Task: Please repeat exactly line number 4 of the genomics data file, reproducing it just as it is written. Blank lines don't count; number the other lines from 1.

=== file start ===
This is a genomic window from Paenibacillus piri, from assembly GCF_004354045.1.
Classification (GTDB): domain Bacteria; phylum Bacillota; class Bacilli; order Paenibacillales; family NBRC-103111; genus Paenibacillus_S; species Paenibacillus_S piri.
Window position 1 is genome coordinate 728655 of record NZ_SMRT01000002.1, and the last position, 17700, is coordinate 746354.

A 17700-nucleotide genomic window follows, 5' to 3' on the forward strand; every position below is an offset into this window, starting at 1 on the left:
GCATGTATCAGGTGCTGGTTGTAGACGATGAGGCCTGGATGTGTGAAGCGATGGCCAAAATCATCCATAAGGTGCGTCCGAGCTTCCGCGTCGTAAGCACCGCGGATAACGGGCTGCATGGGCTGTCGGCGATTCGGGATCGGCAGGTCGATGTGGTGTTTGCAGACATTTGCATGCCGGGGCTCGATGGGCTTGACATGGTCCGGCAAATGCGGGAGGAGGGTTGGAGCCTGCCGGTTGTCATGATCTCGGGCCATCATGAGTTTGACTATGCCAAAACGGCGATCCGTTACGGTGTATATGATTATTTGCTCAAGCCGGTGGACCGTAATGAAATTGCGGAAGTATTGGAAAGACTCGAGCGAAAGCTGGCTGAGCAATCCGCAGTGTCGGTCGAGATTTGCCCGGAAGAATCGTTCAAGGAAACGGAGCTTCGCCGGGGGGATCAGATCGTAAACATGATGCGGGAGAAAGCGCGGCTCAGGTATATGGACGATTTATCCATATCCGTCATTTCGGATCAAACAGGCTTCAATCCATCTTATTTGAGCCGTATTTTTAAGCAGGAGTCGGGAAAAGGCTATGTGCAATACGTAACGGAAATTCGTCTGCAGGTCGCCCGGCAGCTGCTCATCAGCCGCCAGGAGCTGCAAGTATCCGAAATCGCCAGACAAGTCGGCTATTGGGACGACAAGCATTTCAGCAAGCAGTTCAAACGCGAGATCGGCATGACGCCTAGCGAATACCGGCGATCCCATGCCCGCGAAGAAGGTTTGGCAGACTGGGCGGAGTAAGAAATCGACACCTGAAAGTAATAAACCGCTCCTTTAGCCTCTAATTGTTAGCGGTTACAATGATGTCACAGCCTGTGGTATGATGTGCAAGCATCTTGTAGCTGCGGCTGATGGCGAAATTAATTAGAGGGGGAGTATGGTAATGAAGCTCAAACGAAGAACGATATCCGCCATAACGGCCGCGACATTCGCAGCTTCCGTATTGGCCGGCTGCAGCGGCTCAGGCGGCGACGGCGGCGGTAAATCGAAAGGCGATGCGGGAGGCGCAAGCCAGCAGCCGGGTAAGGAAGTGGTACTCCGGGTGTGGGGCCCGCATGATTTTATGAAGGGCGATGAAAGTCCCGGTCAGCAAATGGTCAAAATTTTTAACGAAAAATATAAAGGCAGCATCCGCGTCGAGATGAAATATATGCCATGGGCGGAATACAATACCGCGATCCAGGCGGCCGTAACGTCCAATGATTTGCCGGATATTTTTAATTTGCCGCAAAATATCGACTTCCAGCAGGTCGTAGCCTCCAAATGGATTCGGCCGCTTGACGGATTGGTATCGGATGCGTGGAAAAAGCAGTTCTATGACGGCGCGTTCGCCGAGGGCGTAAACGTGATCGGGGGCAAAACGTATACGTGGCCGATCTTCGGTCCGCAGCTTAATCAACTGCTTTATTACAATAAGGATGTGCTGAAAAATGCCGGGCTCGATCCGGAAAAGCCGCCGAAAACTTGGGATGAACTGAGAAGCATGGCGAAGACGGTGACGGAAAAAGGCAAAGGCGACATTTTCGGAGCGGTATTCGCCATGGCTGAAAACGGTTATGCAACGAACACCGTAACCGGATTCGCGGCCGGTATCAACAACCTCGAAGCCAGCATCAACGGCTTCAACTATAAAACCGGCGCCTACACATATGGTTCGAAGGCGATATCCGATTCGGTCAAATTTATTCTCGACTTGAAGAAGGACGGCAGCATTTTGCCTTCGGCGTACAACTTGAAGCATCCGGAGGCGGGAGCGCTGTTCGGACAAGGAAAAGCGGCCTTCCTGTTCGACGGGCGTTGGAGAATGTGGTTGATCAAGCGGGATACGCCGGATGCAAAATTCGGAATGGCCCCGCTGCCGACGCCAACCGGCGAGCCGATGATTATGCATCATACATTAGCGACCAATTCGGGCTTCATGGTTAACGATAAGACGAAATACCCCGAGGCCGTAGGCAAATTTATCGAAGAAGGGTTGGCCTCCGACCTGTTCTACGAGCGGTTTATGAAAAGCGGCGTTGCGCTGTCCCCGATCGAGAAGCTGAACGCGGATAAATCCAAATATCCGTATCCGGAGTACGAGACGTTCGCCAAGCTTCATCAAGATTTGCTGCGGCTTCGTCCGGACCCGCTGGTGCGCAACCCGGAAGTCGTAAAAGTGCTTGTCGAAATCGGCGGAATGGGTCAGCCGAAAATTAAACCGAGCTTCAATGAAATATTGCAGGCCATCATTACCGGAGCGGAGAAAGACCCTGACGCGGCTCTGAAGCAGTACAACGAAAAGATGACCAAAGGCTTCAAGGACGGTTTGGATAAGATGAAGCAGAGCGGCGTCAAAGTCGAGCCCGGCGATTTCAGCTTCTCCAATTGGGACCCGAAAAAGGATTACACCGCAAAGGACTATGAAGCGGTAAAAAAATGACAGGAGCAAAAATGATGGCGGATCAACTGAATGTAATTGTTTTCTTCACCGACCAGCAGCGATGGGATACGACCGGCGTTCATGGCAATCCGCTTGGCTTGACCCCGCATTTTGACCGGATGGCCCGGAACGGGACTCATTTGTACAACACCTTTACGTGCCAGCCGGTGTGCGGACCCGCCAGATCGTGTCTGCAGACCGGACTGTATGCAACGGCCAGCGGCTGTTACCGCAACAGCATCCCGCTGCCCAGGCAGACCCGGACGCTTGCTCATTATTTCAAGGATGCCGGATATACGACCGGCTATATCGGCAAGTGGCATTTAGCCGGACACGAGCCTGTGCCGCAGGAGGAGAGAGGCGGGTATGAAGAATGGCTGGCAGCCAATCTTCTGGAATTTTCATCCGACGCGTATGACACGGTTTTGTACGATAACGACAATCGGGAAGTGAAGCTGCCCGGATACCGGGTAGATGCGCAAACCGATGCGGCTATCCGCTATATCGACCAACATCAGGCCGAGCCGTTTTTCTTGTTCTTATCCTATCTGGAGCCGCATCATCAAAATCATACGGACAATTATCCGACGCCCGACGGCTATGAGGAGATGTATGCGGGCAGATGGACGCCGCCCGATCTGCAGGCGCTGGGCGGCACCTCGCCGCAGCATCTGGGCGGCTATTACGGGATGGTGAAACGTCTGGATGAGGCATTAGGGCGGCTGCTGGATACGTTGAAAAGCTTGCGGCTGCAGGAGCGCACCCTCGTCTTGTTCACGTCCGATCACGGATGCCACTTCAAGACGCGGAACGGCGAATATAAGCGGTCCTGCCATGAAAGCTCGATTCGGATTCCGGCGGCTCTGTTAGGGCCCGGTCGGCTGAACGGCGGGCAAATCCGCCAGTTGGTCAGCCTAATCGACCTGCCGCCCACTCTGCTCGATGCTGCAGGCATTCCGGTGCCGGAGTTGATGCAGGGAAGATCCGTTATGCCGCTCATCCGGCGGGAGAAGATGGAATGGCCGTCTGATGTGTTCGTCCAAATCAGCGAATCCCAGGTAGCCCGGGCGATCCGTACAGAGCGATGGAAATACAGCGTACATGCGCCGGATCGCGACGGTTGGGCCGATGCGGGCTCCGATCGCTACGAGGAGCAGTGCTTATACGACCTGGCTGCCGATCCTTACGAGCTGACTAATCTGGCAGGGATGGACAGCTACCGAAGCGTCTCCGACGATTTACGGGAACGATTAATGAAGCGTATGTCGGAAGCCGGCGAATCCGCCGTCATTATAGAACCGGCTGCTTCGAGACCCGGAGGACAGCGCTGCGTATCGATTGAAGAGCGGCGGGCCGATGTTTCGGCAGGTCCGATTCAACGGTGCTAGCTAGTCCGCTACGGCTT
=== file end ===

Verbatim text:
A 17700-nucleotide genomic window follows, 5' to 3' on the forward strand; every position below is an offset into this window, starting at 1 on the left: